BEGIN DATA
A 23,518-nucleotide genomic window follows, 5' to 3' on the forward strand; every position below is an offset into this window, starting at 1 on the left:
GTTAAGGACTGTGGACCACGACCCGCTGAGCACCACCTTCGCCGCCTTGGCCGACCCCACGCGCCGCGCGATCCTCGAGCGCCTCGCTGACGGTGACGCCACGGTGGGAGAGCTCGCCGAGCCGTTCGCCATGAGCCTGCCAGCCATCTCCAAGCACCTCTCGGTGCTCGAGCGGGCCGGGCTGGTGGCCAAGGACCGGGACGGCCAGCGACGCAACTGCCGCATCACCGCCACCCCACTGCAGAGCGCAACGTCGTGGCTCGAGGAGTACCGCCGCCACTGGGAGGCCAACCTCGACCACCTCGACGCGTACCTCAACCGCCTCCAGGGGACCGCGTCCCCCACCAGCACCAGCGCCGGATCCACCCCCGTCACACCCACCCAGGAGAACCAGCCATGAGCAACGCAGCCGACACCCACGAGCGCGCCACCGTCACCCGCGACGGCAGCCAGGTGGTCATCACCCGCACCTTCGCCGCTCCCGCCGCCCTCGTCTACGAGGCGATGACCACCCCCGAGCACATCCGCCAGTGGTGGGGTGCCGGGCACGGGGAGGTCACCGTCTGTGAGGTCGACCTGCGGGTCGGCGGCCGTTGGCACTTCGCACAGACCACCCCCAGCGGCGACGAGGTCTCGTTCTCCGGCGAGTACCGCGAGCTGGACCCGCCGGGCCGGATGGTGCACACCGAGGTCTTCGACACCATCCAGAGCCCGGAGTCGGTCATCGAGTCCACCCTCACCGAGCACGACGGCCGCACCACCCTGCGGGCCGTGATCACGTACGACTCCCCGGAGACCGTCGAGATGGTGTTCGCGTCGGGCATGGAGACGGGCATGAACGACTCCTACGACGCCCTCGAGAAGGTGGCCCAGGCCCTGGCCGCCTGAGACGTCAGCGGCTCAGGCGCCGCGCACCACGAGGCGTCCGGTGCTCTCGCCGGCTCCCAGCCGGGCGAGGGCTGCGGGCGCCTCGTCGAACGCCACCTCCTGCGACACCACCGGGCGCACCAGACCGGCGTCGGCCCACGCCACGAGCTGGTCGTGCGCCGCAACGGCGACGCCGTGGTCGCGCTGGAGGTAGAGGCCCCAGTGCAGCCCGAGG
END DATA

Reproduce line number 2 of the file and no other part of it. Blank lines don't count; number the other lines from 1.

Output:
GTTAAGGACTGTGGACCACGACCCGCTGAGCACCACCTTCGCCGCCTTGGCCGACCCCACGCGCCGCGCGATCCTCGAGCGCCTCGCTGACGGTGACGCCACGGTGGGAGAGCTCGCCGAGCCGTTCGCCATGAGCCTGCCAGCCATCTCCAAGCACCTCTCGGTGCTCGAGCGGGCCGGGCTGGTGGCCAAGGACCGGGACGGCCAGCGACGCAACTGCCGCATCACCGCCACCCCACTGCAGAGCGCAACGTCGTGGCTCGAGGAGTACCGCCGCCACTGGGAGGCCAACCTCGACCACCTCGACGCGTACCTCAACCGCCTCCAGGGGACCGCGTCCCCCACCAGCACCAGCGCCGGATCCACCCCCGTCACACCCACCCAGGAGAACCAGCCATGAGCAACGCAGCCGACACCCACGAGCGCGCCACCGTCACCCGCGACGGCAGCCAGGTGGTCATCACCCGCACCTTCGCCGCTCCCGCCGCCCTCGTCTACGAGGCGATGACCACCCCCGAGCACATCCGCCAGTGGTGGGGTGCCGGGCACGGGGAGGTCACCGTCTGTGAGGTCGACCTGCGGGTCGGCGGCCGTTGGCACTTCGCACAGACCACCCCCAGCGGCGACGAGGTCTCGTTCTCCGGCGAGTACCGCGAGCTGGACCCGCCGGGCCGGATGGTGCACACCGAGGTCTTCGACACCATCCAGAGCCCGGAGTCGGTCATCGAGTCCACCCTCACCGAGCACGACGGCCGCACCACCCTGCGGGCCGTGATCACGTACGACTCCCCGGAGACCGTCGAGATGGTGTTCGCGTCGGGCATGGAGACGGGCATGAACGACTCCTACGACGCCCTCGAGAAGGTGGCCCAGGCCCTGGCCGCCTGAGACGTCAGCGGCTCAGGCGCCGCGCACCACGAGGCGTCCGGTGCTCTCGCCGGCTCCCAGCCGGGCGAGGGCTGCGGGCGCCTCGTCGAACGCCACCTCCTGCGACACCACCGGGCGCACCAGACCGGCGTCGGCCCACGCCACGAGCTGGTCGTGCGCCGCAACGGCGACGCCGTGGTCGCGCTGGAGGTAGAGGCCCCAGTGCAGCCCGAGG